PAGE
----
3D printable guns and terrorism

I was reminded this week how old I am.  I was engaging clients on the issue of 3-D printable guns and whether or not they needed to worry about them for their business line.  In the throes of our back and forth I brought up that famous line from The Graduate, where Dustin Hoffman’s character, a recent graduate, is told by a family friend: “I want to say one word to you.  Just one word.  Are you listening?  Plastics.  There’s a great future in plastics. Think about it. Will you think about it?”  One of my clients, of my ‘age bracket’,  wrote back: “Only you and I are old enough to remember that scene.”


Plastics get a lot of press these days, especially when it comes to the impact they are having on our environment. Pictures of sea turtles with straws up their noses or caught in plastic fishing gear are all rage these days.  The Great Pacific Ocean Garbage Patch, aka the Pacific trash vortex, is a massive plastic ‘accumulation zone’ three times the size of France.  This is a serious waste problem.

Recently plastics have hogged the headlines for an entirely different reason: guns.  The ‘invention’ of downloadable plastic guns that anyone can reproduce on a 3D printer has changed the calculus of firearm availability in the minds of many.  I wrote a general blog on it earlier and the reader can surf the Internet for any other viewpoint on this issue.

What I want to focus on today is the link, if any, between plastic guns and terrorism.  In the minds of some the fear that terrorists can use these weapons in attacks has gone apocalyptic.  The truth, I think, is not so dire.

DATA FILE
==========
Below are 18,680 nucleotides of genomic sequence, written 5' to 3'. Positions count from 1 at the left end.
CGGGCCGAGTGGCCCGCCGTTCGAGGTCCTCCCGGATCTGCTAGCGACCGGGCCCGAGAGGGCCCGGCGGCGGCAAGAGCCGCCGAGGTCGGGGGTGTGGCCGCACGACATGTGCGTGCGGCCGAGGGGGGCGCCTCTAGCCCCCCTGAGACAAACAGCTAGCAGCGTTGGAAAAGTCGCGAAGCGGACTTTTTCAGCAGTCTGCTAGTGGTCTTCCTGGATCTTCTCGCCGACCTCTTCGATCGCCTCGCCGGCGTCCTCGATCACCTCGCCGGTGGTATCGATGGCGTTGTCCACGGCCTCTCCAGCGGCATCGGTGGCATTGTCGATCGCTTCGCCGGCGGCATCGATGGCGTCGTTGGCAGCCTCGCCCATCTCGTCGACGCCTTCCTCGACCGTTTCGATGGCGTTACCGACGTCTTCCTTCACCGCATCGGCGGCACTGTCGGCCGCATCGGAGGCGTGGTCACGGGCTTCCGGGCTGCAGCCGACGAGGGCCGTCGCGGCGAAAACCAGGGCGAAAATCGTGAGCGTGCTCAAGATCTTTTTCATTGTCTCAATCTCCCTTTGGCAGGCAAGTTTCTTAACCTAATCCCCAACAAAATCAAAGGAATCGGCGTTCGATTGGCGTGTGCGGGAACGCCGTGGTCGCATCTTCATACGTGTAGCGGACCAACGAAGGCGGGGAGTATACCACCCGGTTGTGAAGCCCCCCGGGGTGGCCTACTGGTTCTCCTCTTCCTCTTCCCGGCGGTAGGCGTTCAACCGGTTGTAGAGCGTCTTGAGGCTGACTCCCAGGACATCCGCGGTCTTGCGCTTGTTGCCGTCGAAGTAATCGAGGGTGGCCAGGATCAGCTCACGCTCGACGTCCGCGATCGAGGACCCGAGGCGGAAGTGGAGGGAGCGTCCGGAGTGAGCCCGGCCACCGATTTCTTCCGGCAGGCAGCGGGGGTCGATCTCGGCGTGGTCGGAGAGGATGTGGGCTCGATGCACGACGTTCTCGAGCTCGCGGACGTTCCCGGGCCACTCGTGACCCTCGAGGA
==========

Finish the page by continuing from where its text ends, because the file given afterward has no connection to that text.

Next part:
First of all, why would a wannabe terrorist seek to get his hands on a plastic gun?  I can think of several:

a) as they are not made of metal they can pass through machines undetected, opening up the possibility that they could be smuggled onto airplanes for example.

b) they do not carry serial numbers and are hence untraceable.

c) they mean that anyone can make a gun.

On the other hand, there are several reasons why a terrorist would turn up his nose at a plastic gun, among which are:

a) the printers needed to build these weapons are very, very expensive ($000s).  In my experience, most terrorists are not wealthy (this is especially true of lone actors).

b) the guns usually fire one bullet or a few before they become inoperable.  A terrorist who wants to kill and maim dozens could not so so with these weapons.

c) with the current technology these guns have a tendency to blow up in the faces of their users.  I know that many terrorists embrace suicide in their attacks but killing yourself but not anybody else is just embarrassing.

d) we are in an era of ‘dumbed-down’ terrorism where the weapon of choice ranges from guns to knives to vehicles.  Why would an aspiring terrorist take an unnecessary chance on an unproven and unreliable device?

e) as I have noted before, the US is awash in hundreds of millions of legal and illegal guns anyway.  In  a market of this size there is no need to go for the plastic option.  Terrorist have their pick of lethal weaponry already.

So it is thus far from obvious why a terrorist would choose to carry out an attack with a plastic firearm.  Never say never, however.  The day when an event of this exact nature occurs is inevitable, if for no other reason that an extremist wants to be the first to do so.

There are all kinds of reasons to ban these weapons, even if it is impossible to do so now. I’d like to suggest that preventing terrorism should not be on the top of that list.

PS I don’t normally include graphics in my blogs (should I?  Let me know if you would find them more interesting if I did) but this cartoon was way too good to pass up!  Enjoy!

Cartoon by Jimmy Margulies -

By Phil Gurski

Phil Gurski is the President and CEO of Borealis Threat and Risk Consulting Ltd. Phil is a 32-year veteran of CSE and CSIS and the author of six books on terrorism.

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